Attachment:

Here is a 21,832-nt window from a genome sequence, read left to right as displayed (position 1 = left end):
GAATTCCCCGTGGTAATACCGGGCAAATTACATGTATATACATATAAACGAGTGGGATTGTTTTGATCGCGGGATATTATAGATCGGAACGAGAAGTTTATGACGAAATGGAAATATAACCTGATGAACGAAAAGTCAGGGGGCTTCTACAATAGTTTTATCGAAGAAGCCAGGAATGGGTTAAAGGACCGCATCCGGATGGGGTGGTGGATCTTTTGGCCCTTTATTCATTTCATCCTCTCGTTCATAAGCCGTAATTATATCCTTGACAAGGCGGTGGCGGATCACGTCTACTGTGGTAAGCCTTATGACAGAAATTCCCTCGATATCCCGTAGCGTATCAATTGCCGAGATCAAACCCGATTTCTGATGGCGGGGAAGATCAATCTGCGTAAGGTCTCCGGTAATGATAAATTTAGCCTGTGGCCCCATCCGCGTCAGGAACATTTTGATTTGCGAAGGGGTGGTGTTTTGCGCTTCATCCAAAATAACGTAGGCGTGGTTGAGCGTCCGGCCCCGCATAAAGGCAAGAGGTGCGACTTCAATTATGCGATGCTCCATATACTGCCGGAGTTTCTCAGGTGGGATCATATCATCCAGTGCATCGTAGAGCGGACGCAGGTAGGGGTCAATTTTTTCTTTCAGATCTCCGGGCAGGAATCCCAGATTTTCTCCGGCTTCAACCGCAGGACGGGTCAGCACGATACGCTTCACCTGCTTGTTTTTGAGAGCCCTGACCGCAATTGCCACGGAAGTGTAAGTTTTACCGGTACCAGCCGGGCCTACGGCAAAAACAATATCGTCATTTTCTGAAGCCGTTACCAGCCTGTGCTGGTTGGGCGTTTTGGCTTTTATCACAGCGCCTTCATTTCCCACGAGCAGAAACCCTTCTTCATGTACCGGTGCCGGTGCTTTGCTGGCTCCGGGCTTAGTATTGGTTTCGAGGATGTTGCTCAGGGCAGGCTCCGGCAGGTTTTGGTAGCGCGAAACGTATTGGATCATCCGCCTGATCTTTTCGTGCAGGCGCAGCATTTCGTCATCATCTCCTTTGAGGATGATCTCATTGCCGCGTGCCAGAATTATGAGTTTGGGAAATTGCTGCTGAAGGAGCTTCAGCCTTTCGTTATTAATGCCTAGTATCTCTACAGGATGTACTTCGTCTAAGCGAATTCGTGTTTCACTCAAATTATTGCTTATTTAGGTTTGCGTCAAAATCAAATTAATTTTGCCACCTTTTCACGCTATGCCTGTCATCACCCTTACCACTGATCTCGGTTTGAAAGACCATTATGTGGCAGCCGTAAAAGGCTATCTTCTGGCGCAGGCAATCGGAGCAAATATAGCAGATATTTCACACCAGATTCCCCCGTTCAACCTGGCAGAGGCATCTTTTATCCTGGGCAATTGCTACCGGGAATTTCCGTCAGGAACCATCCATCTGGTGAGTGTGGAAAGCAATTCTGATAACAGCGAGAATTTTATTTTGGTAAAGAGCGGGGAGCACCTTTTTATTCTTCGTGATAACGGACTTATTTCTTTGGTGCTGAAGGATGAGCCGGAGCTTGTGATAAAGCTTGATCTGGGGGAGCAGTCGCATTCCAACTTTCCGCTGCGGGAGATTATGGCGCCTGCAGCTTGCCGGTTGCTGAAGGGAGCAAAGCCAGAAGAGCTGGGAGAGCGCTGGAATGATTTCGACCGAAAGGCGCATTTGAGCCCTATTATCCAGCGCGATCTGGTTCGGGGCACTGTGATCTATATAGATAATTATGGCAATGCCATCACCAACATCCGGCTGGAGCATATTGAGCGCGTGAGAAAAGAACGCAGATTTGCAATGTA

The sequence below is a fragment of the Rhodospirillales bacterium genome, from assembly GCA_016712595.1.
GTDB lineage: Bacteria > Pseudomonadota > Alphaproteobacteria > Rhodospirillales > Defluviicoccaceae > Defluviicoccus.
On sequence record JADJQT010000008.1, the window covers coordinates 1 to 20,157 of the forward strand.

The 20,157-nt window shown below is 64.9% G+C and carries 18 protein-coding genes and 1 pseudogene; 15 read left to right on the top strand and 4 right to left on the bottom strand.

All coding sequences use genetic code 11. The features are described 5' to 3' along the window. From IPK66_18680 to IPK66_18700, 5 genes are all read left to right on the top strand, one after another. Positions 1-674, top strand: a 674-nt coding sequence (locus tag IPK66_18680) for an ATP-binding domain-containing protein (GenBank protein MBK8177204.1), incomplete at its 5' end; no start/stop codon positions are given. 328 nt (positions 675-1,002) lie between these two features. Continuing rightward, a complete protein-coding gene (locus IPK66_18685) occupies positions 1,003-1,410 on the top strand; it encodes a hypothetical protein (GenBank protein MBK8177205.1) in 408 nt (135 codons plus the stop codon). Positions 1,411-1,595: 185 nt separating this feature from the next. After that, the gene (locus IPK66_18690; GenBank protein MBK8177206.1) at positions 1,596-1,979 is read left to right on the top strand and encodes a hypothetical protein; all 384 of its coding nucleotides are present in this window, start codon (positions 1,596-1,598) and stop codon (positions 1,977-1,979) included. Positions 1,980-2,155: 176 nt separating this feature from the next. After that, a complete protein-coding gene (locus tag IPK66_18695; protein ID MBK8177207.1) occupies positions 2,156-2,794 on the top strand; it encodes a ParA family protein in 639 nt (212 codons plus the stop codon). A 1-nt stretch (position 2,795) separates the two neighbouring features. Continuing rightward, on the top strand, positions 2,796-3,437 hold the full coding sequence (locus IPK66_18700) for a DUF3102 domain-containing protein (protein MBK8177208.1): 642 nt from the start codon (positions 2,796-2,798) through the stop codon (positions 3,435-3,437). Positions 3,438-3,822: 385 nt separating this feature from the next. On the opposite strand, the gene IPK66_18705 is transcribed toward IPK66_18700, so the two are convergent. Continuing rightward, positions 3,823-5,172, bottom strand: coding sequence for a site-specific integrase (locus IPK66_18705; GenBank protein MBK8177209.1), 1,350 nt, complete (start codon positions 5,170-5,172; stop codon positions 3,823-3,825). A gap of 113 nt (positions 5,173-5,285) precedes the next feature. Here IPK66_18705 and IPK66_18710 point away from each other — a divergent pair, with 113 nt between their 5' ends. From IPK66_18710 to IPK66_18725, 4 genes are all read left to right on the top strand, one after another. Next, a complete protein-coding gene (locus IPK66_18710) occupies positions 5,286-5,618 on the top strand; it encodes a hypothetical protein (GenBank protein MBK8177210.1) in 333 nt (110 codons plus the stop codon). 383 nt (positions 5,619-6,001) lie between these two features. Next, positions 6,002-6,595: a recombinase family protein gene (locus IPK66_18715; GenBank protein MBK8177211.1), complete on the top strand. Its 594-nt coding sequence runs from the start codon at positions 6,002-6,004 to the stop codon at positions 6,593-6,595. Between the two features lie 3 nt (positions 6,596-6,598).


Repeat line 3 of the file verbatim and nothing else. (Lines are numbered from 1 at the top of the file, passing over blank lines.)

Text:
The sequence below is a fragment of the Rhodospirillales bacterium genome, from assembly GCA_016712595.1.